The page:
There was that kind of creative energy in the air. It took a lot of moral courage on the part of people who basically had faith in the Constitution to say, “Look, this compact can survive, but we have to be willing to take some risks.” Of course, the last chapter of Watergate was Gerald Ford, the next president, pardoning Richard Nixon for any crimes he may have committed since becoming president. It was seen as this magnanimous act of preserving institutions, but really it was this resounding announcement that Ford didn’t have a faith in one of America’s fundamental institutions, which is the judiciary. He didn’t let the system work.
Do you think that’s been a prelude to what’s happening now then? You’ve written before about how Ford’s pardon hurt the nation rather than healing it.
The only way out is through. If there’s a breach, you have to acknowledge the breach. Basically, Ford’s pardon set a pattern for American elites and particularly Republican elites. If you fold in the way that America criminal bankers were able to get away with destroying the economy, what we have is this precedent set by Gerald Ford that America’s most powerful institutions are too big to fail—they’ll be protected no matter what. I think each successive generation of Washington malefactors has gotten that message. And it’s just gotten worse and worse with each generation.
Do you think Nancy Pelosi and the Democrats have learned the right lessons from the Watergate saga and Ford’s pardon?
I think that the lesson that she has not been able to learn from Watergate is that true patriotism takes risks, and justice requires disruption. You have to risk a great deal of dissonance and acrimony if you really want to achieve something resembling genuine healing.
When we look at the way the hearings have been held regarding Trump’s misconduct, what strikes you as different?
Well, let’s not place all the burden on the feckless Democrats, right? The biggest difference is that Republicans felt compelled to honor the legal process during Watergate.
And frankly, the media gatekeepers felt somewhat compelled to do the same thing. There were no articles—like you see now with Hope Hicks—saying, “John Mitchell faces a big decision. Will he honor congressional subpoena or not?” There was a grasp that the law is the law, and the Devil take the highmost.
One of the fascinating cultural ironies of Watergate was that this guy who had won election and then re-election on this platform of law and order—who was surrounded by these guys with crew cuts who upheld their own self-image as basically officers of the law, who revered following the rules—turned out to be one of the bad guys who was spitting on the law. And the good guys turned out to be these young, often mildly countercultural, legal staffers for the Watergate committees who basically were the villains with the long hair in the law-and-order narrative.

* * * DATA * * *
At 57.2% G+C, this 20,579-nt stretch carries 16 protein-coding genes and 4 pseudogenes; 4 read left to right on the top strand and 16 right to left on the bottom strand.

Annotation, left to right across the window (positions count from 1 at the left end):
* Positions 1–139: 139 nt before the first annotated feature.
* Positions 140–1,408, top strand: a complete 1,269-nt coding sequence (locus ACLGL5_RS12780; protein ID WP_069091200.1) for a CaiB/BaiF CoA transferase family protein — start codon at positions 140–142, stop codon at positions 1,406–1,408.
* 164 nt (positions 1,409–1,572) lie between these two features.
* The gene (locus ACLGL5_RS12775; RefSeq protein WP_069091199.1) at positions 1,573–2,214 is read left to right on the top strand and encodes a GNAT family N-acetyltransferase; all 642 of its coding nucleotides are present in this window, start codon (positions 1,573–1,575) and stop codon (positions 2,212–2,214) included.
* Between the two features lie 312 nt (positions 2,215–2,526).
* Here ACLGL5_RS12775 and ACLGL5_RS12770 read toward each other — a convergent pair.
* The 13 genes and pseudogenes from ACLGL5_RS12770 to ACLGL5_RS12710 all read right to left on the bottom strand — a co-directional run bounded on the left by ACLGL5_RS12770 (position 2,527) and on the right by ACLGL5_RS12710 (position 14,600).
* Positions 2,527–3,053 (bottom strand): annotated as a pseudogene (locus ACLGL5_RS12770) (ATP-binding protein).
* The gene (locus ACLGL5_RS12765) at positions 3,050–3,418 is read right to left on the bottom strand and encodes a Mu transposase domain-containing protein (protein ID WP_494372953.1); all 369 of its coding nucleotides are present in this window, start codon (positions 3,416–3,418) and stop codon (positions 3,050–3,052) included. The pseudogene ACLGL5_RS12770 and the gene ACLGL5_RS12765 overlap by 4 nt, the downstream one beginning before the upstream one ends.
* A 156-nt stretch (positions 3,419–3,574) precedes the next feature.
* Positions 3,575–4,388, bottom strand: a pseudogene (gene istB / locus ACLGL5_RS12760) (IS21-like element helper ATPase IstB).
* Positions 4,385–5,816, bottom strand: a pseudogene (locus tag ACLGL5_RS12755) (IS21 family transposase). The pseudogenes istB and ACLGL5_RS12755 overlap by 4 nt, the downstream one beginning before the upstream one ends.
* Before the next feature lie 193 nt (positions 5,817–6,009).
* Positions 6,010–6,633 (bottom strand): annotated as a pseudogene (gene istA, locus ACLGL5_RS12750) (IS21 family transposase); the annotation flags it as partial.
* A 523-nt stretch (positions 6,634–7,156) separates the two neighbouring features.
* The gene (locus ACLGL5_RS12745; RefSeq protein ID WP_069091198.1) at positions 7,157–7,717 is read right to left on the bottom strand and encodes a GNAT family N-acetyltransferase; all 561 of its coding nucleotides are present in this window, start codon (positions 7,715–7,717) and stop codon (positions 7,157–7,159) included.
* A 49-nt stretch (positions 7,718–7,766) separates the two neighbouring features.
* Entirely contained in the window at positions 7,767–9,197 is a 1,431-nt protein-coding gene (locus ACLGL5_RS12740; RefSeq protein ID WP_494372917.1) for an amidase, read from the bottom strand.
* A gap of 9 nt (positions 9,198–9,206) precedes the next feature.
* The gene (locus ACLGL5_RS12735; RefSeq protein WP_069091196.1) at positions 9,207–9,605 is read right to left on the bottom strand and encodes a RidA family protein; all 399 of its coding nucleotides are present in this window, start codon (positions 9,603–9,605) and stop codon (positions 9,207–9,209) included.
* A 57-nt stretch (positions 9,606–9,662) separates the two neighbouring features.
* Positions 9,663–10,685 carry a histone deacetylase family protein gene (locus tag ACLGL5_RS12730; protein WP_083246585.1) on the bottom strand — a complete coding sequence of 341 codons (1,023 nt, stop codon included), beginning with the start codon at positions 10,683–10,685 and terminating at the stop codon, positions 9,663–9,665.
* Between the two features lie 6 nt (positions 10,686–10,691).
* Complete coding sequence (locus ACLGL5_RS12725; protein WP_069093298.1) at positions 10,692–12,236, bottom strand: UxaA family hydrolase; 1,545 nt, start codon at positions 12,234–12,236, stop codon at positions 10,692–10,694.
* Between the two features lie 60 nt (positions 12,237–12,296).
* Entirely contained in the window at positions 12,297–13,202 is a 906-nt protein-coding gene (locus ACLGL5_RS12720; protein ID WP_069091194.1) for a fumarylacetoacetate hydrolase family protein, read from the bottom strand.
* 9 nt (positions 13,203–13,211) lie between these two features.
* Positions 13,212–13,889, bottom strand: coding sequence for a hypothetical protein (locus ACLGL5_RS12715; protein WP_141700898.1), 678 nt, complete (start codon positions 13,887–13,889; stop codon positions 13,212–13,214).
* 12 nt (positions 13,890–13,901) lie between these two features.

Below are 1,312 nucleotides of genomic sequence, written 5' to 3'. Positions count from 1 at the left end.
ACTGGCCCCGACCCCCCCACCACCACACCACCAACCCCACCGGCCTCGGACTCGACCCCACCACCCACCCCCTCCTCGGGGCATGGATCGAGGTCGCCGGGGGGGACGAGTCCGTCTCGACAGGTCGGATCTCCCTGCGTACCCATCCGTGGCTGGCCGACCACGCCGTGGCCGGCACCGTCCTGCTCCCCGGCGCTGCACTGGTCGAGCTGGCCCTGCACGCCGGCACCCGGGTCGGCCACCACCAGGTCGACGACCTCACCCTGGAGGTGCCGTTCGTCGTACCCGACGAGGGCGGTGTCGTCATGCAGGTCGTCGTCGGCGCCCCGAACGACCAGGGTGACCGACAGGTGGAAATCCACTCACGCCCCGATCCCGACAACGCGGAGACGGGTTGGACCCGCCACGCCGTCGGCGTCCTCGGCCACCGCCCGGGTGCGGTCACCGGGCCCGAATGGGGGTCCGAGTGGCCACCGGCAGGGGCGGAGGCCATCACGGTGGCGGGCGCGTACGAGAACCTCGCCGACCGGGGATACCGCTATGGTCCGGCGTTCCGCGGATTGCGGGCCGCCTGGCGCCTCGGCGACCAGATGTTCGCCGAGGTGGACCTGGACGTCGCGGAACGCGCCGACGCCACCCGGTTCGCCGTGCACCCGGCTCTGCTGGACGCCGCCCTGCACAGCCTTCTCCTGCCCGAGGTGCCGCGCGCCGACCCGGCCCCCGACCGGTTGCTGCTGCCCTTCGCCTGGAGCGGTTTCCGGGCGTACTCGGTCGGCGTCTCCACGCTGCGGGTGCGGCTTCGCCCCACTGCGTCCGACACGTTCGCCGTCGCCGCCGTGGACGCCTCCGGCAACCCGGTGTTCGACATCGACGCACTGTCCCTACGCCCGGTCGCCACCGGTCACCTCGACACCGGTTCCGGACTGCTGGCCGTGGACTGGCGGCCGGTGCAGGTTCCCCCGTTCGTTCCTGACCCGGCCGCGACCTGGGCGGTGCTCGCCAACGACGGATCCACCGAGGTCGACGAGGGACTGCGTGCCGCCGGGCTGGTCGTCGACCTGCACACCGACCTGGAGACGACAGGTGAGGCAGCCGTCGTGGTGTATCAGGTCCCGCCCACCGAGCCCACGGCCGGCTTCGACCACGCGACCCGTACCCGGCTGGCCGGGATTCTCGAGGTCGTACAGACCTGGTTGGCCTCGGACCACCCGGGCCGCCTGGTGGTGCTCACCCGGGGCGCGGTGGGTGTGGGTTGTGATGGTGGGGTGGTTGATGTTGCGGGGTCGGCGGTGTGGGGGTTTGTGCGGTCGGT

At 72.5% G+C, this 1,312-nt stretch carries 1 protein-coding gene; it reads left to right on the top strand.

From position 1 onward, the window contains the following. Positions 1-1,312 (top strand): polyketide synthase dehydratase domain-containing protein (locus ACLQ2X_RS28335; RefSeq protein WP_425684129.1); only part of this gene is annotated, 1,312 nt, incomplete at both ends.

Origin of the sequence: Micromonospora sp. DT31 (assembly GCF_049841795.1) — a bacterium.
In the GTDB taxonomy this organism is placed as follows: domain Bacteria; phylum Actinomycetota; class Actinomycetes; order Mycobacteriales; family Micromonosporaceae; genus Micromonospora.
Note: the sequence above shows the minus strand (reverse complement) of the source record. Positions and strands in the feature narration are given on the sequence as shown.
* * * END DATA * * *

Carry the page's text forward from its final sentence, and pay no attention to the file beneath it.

I got that feeling watching the video of Nixon’s resignation. It was as if this obsession he had with appearing to be a law-and-order American was the only thing that stopped him from trying to stick it out. He has his tie tight, he wants to look proper. Trump doesn’t have that.
I think that when the chips were down, Richard Nixon understood that his only alternative was surrender to the law—which wasn’t always something you could take for granted.
In the days before that resignation, according to Bob Woodward, the Secretary of Defense James Schlesinger told the generals that if the president orders something crazy—in other words, tries to keep his office by force of arm—that they were to call him first before following the order. And before that, during the first debate within the House Judiciary Committee on articles of impeachment, they had to clear the hearing room because there was a rumor that a plane had taken off from National Airport that might be preparing to smash into the capital. That’s the level of fear that this guy had inspired.
Ultimately, it turned out that the law prevailed. But only because people—meaning Richard Nixon and the people around him—were willing to uphold the Constitution and not the doctrine of brute force. That’s the awful reckoning we’re facing now with Donald Trump.
If the Watergate scandal were to happen today, would there be a resignation?
I think politicians ultimately are constrained by the political and social and cultural context of the world they operate within. If Richard Nixon had the opportunities that Donald Trump had to shape an alternate reality, maybe he would have taken them. If Donald Trump had been president in the world of a media that upheld some modicum of dignity, maybe he wouldn’t have been able to get this far.